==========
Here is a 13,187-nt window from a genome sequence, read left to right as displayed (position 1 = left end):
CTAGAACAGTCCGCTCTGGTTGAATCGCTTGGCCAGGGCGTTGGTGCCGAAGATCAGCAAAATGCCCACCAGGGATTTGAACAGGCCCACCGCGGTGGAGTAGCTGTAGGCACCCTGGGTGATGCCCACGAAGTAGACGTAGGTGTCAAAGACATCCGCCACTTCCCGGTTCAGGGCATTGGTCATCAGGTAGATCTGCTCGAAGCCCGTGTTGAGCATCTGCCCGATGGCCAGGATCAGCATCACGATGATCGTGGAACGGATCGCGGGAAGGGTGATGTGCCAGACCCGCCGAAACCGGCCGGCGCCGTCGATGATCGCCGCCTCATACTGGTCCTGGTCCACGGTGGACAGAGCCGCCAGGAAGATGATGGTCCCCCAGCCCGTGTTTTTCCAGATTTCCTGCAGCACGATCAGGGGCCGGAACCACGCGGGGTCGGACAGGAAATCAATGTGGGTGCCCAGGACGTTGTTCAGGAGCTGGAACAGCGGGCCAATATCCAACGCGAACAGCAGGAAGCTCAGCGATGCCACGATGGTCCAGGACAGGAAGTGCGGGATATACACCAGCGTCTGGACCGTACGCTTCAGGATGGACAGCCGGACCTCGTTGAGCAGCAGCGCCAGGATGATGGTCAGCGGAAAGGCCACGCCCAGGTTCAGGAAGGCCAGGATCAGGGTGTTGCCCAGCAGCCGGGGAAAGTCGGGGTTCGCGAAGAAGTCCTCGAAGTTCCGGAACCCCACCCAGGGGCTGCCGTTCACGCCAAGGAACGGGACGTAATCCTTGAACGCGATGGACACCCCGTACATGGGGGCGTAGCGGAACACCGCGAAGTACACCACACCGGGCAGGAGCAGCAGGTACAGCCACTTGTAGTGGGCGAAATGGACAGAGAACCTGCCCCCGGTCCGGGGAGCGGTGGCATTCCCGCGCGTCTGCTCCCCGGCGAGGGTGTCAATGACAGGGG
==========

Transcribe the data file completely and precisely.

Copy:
Here is a 13,187-nt window from a genome sequence, read left to right as displayed (position 1 = left end):
CTAGAACAGTCCGCTCTGGTTGAATCGCTTGGCCAGGGCGTTGGTGCCGAAGATCAGCAAAATGCCCACCAGGGATTTGAACAGGCCCACCGCGGTGGAGTAGCTGTAGGCACCCTGGGTGATGCCCACGAAGTAGACGTAGGTGTCAAAGACATCCGCCACTTCCCGGTTCAGGGCATTGGTCATCAGGTAGATCTGCTCGAAGCCCGTGTTGAGCATCTGCCCGATGGCCAGGATCAGCATCACGATGATCGTGGAACGGATCGCGGGAAGGGTGATGTGCCAGACCCGCCGAAACCGGCCGGCGCCGTCGATGATCGCCGCCTCATACTGGTCCTGGTCCACGGTGGACAGAGCCGCCAGGAAGATGATGGTCCCCCAGCCCGTGTTTTTCCAGATTTCCTGCAGCACGATCAGGGGCCGGAACCACGCGGGGTCGGACAGGAAATCAATGTGGGTGCCCAGGACGTTGTTCAGGAGCTGGAACAGCGGGCCAATATCCAACGCGAACAGCAGGAAGCTCAGCGATGCCACGATGGTCCAGGACAGGAAGTGCGGGATATACACCAGCGTCTGGACCGTACGCTTCAGGATGGACAGCCGGACCTCGTTGAGCAGCAGCGCCAGGATGATGGTCAGCGGAAAGGCCACGCCCAGGTTCAGGAAGGCCAGGATCAGGGTGTTGCCCAGCAGCCGGGGAAAGTCGGGGTTCGCGAAGAAGTCCTCGAAGTTCCGGAACCCCACCCAGGGGCTGCCGTTCACGCCAAGGAACGGGACGTAATCCTTGAACGCGATGGACACCCCGTACATGGGGGCGTAGCGGAACACCGCGAAGTACACCACACCGGGCAGGAGCAGCAGGTACAGCCACTTGTAGTGGGCGAAATGGACAGAGAACCTGCCCCCGGTCCGGGGAGCGGTGGCATTCCCGCGCGTCTGCTCCCCGGCGAGGGTGTCAATGACAGGGG